Actually, I don’t think we were lost, I knew exactly where we were, it just wasn’t where we needed to be. But it was where I thought we should be. Make sense?
We had booked Ming Court for our final dinner and I thought this two Michelin-starred Cantonese restaurant was located in the Langham hotel in MongKok, so that is where we were.
Thankfully, nice hotels in Hong Kong hire people to hang around their lobbies to help direct poor lost tourists. A lovely lass informed us that they didn’t have a restaurant called Ming Court on their premises but we were probably after the Langham Place hotel. Oops.
She got us a taxi and told the driver our destination and we were off. Thankfully we had left plenty of time and arrived only 5-10 minutes after our booking. I had called from the taxi to advise we would be late.
Ming Court is a round restaurant and we were seated in the inner room.
The wine list at Ming Court is a bit more streamlined than the one at Sabatini the night before, it’s on an iPad!
While J happily browsed, nuts were brought out to snack on.
I admired the place settings.
For our first bottle of wine J ordered the 2002 Dom Perignon.
After feeling that we had chosen poorly at both Lung King Heen and HuTong, we decided to get advice from the wait staff. We asked a lot of questions, they asked a lot of questions, but we eventually ordered, feeling confident with our choices.
We shared chiu-chow style roasted goose with plum sauce for entree.
The first main dish was pan-fried chicken skin filled with minced chicken and black truffles, accompanied with sliced pumpkin.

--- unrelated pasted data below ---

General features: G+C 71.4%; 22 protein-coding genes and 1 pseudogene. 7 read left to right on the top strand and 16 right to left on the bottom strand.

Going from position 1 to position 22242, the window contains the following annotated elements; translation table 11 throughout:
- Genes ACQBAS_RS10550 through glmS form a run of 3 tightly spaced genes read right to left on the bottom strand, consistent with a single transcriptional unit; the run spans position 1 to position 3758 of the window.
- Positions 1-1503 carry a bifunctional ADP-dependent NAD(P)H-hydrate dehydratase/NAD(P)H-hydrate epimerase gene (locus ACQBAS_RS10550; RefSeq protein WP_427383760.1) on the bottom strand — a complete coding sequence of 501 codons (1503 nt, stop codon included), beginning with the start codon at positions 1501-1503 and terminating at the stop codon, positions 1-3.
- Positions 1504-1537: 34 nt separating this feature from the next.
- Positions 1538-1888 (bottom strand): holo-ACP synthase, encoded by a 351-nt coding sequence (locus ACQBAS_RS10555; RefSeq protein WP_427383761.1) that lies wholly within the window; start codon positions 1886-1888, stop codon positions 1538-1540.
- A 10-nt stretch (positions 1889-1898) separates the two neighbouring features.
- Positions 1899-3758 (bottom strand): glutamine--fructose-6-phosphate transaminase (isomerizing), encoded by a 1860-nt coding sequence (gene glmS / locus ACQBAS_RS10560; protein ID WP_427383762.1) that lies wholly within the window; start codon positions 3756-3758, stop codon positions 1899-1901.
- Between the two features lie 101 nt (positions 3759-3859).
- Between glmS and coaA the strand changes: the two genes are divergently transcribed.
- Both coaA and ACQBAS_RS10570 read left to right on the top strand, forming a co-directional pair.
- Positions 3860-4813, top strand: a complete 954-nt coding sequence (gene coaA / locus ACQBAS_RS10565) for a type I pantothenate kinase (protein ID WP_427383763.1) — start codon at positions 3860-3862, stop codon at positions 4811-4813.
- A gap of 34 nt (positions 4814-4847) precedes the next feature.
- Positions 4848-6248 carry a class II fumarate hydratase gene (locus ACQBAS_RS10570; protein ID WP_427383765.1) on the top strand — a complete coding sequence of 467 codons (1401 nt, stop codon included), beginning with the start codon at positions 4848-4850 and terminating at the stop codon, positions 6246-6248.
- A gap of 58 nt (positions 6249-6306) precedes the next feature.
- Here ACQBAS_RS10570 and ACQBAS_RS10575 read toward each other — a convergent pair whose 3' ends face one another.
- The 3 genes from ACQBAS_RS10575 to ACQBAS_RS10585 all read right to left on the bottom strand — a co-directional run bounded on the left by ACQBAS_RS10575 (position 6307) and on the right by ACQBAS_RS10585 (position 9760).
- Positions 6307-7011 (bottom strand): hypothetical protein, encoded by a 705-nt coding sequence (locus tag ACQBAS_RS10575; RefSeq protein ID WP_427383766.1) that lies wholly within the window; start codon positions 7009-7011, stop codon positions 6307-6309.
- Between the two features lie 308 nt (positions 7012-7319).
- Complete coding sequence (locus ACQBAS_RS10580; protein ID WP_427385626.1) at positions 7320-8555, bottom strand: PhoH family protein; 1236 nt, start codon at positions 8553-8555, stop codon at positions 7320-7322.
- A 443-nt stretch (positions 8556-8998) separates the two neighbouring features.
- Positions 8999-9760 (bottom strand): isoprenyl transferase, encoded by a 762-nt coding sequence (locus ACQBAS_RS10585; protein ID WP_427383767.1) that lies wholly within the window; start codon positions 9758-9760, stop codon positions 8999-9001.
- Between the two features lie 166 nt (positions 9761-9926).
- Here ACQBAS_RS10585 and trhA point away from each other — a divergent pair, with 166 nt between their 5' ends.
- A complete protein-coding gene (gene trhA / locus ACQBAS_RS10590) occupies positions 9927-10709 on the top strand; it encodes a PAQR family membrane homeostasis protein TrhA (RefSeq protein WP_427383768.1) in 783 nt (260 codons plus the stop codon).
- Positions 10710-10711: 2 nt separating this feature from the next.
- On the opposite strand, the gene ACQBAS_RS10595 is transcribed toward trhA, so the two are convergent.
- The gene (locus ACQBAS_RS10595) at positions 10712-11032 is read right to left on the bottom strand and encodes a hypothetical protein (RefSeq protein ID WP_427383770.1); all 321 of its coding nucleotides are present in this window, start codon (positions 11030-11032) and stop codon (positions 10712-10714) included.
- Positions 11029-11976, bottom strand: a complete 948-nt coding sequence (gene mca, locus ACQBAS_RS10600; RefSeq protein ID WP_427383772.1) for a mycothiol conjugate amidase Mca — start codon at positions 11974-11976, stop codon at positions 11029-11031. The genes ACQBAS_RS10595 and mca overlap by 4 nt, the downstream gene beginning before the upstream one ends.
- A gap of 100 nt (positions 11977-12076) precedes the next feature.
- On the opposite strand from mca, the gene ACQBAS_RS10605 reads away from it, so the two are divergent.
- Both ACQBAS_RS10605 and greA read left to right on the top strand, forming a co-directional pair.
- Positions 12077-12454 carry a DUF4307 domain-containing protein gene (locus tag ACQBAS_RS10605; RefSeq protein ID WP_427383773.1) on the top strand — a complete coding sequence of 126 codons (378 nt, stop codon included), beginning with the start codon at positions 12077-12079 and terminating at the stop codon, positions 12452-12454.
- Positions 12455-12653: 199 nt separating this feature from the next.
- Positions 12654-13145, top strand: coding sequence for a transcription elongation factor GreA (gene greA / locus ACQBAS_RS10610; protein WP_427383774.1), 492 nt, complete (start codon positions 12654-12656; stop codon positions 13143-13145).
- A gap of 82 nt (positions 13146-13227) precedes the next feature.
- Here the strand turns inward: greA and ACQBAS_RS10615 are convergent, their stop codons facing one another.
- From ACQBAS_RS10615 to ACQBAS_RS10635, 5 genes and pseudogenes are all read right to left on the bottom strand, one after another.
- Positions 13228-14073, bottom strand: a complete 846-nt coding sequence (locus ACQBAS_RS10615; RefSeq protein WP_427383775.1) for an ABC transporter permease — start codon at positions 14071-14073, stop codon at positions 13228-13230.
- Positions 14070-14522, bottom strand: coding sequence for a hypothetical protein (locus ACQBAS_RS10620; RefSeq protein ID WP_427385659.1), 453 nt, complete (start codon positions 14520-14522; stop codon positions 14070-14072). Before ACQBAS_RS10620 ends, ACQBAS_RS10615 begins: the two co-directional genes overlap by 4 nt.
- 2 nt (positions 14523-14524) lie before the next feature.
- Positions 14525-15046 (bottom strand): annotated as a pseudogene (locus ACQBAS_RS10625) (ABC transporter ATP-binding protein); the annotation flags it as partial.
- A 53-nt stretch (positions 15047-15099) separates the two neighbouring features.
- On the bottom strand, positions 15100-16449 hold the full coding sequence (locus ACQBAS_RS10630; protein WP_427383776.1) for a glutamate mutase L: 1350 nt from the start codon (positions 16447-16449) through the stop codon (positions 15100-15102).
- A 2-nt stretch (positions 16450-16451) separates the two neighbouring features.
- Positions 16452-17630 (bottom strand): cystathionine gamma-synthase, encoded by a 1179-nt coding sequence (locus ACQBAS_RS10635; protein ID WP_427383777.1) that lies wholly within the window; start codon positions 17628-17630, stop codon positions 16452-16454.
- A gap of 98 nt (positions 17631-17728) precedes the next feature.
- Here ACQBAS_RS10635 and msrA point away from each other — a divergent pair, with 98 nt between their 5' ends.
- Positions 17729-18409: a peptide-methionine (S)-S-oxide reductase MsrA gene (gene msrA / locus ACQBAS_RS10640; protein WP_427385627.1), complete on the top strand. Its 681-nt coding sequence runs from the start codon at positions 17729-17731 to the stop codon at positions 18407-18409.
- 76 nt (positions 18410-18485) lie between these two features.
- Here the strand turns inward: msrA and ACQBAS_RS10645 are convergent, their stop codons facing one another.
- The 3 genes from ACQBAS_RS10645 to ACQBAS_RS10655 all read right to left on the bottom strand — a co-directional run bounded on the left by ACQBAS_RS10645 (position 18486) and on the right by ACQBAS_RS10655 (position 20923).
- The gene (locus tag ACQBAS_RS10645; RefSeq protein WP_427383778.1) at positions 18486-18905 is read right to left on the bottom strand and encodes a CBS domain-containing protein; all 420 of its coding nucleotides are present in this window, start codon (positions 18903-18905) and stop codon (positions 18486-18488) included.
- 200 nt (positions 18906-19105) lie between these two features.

I cannot begin to describe how amazing this dish was. It was so good that it was declared not just dish of the night, or dish of the day, but dish of the trip! Succulent and moist mince mixed with truffles, offset by firmish pumpkin. It was heaven. If you ever get to Ming Court, you must order this dish.
Our second main course was pan-fried Australian wagyu beef (with a choice of black pepper or red wine sauce). We chose black pepper.
The beef was really good, but it is similar to dishes you can get in Australia and paled in comparison to the chicken.
We also had a serve of steamed rice and a serve of vegies.
Somewhere in there a bottle of Gosset Grand Rose was ordered.
During our dinner, there was a bit of commotion at the table of four ladies next to us. They were being served something that had dry ice flowing out of it. They saw us staring and told us it was ‘the marshmallow dessert’. Even when they left, one lent over and told us to remember to order that dessert.
So when the time came for us to order dessert we knew what we wanted. But there were two marshmallow desserts, which one was it? We asked the waiter and he said it was the bird’s nest crystal extravagance. OK, not the marshmallow ones, but all good, let’s order that one.
The dish came out and was prepared at the centre console and then moved to our table.
I don’t mind a bit of theatre at the dinner table, and I liked how J and I both had our own dish, complete with the dry ice drama. The ladies at the next table had received their five pieces on one long box. There is normally five pieces per serve but the restaurant did one piece each for J and I. Though J reckons he could have easily eaten half a dozen.
Underneath all the dry ice, sitting atop the glossy black box was a cube of sweet mango jello. It was nice, but nothing to wow us, but all the wowing was done in the presentation and I was happy to order this dish just for that!
As it was Easter, we also got marshmallow bunnies!
The service at Ming Court was outstanding.
We had a superb last night dinner and would go back to Ming Court in a heartbeat.